In fact, I think 2012 should be the year that the Indy Racing League goes the way of the dodo.

Now, before you start hyperventilating, I'm not calling for the demise of the IndyCar series at all. However, I am of the opinion that as long as there is a new car coming in 2012, the IndyCar series might as well undertake a few more changes to make the year a true "jumping off point" for a brighter future.

I think they need to start by changing the sanctioning body's name. There simply isn't a positive connotation left for the name "Indy Racing League." It stands for nearly two decades of strife, egotism, technological regression and stagnation, and a whole host of other pejoratives. Hell, even in their official communications the IndyCar series folks try their best not to mention the name.

So change it. You have two years - that's more than enough time to build a new branding package and get the legal machinations going to turn "Indy Racing League, LLC" into "IndyCar, LLC" or "Brickyard, LLC" or "Indy Competition, Ltd." or what have you.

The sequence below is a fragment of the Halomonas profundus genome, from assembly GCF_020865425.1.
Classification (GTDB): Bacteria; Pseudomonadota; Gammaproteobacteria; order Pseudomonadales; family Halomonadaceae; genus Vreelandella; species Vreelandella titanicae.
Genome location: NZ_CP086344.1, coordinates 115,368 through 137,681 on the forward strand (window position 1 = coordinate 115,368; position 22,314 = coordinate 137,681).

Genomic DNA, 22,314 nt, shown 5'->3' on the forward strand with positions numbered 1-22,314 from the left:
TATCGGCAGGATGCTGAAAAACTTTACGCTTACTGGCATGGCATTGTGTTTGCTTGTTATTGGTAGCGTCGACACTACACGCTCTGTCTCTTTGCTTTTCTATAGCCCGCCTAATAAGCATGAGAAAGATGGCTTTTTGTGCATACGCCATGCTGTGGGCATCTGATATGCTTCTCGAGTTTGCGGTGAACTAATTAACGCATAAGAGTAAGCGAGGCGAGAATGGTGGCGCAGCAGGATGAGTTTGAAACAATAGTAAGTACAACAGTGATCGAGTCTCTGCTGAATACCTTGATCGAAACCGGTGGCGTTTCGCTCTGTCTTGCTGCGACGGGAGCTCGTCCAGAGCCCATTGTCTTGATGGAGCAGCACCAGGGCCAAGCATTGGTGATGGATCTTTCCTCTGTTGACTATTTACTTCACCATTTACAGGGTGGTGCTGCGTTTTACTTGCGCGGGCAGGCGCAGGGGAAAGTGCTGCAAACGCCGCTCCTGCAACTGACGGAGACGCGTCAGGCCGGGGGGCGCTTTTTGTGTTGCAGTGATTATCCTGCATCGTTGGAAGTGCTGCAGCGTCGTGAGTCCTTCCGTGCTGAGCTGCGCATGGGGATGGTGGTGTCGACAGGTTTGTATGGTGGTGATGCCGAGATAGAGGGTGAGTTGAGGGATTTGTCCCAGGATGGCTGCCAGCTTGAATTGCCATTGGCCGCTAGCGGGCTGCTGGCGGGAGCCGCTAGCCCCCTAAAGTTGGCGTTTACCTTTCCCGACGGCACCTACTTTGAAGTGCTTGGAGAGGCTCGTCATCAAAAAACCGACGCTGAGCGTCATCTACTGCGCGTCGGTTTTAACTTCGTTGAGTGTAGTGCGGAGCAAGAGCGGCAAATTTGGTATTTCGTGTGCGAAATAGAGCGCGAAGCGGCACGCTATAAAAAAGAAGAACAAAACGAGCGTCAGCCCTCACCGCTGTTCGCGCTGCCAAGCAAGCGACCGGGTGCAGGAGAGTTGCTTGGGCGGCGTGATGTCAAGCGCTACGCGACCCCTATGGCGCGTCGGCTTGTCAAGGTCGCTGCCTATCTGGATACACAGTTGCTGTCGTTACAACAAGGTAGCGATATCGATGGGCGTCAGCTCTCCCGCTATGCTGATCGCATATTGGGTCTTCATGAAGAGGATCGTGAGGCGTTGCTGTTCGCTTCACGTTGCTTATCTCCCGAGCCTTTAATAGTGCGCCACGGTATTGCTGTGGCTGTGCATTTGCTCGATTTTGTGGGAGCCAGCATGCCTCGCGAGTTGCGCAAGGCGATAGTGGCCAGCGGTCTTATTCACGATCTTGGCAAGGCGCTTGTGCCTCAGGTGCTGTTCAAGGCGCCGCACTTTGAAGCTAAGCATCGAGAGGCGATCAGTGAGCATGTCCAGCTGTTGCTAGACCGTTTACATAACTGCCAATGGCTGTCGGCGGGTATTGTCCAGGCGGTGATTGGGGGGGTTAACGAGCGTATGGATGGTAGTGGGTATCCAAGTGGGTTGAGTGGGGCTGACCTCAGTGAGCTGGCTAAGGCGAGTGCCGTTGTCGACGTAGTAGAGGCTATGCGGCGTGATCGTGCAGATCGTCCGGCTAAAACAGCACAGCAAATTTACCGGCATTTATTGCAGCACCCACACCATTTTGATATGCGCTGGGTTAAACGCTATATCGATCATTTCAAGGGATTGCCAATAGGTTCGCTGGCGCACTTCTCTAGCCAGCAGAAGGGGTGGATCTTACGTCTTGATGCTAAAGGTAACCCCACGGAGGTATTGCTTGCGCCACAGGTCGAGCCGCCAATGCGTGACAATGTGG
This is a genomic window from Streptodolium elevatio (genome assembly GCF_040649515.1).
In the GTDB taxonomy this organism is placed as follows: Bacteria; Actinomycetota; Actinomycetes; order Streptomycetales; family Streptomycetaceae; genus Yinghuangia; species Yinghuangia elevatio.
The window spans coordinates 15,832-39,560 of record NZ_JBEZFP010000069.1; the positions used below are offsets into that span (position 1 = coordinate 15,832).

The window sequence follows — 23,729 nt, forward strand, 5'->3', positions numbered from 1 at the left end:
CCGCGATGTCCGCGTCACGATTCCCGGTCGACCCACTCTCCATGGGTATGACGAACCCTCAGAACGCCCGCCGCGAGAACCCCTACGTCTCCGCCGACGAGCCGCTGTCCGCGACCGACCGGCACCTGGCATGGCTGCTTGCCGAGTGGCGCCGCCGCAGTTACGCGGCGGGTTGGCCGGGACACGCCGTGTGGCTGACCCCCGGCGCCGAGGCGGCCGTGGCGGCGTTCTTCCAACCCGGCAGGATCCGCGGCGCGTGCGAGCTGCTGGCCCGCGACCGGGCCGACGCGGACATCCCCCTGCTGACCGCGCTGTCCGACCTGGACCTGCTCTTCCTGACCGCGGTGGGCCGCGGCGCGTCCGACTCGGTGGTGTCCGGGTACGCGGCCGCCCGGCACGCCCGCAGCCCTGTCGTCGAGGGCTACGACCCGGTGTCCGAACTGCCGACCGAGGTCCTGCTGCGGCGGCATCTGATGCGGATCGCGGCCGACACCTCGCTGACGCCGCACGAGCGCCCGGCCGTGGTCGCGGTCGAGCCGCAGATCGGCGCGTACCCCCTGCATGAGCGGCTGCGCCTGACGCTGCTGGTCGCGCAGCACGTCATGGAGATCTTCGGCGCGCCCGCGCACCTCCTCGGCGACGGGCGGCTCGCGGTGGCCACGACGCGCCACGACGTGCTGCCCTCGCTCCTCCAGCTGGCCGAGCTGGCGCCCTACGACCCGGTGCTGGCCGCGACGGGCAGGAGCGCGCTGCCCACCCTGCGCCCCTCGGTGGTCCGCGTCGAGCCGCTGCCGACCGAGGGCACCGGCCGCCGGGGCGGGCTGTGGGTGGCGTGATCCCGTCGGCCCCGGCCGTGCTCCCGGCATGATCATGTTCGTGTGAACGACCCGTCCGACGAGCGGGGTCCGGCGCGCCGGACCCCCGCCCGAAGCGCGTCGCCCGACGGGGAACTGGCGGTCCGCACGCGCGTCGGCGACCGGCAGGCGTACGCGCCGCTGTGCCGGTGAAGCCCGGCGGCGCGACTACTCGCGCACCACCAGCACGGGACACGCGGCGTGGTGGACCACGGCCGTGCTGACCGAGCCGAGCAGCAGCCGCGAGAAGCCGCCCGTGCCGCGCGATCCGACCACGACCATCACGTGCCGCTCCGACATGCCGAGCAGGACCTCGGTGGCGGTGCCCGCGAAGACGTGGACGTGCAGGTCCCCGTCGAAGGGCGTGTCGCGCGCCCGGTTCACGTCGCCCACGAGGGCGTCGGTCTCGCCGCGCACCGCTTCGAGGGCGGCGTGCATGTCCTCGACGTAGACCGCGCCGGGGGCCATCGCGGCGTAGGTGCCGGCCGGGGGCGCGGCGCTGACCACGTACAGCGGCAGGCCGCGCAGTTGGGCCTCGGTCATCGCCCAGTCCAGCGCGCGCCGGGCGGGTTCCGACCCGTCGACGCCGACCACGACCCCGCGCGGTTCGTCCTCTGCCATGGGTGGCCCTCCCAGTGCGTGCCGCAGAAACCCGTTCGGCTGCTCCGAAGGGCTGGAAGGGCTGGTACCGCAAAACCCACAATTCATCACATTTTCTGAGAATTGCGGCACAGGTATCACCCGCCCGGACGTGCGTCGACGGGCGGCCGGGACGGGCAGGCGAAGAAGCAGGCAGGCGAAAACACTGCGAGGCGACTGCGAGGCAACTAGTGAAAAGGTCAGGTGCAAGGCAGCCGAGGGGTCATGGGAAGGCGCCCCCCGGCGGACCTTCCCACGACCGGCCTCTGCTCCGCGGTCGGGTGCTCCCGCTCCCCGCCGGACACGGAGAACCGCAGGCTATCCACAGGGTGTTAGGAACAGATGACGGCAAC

Some may say that a name change is superfluous and unnecessary. I completely disagree. A word that becomes a pejorative stays that way, even though it may still have a non-pejorative connotation or definition. For instance, if someone mentions a Champ Car, how likely is it that the first thing their audience thinks of is the historic USAC championship cars of yore? No, they will think of guys like Chris Pook and Kevin Kalkhoven and a series that spent its short life fighting both Indianapolis and their own finances. Similarly, the IRL is a trigger phrase for memories of everything bad that has happened since 1995 (the "Injury Racing League," "EARL," and so forth are other less-savory forms).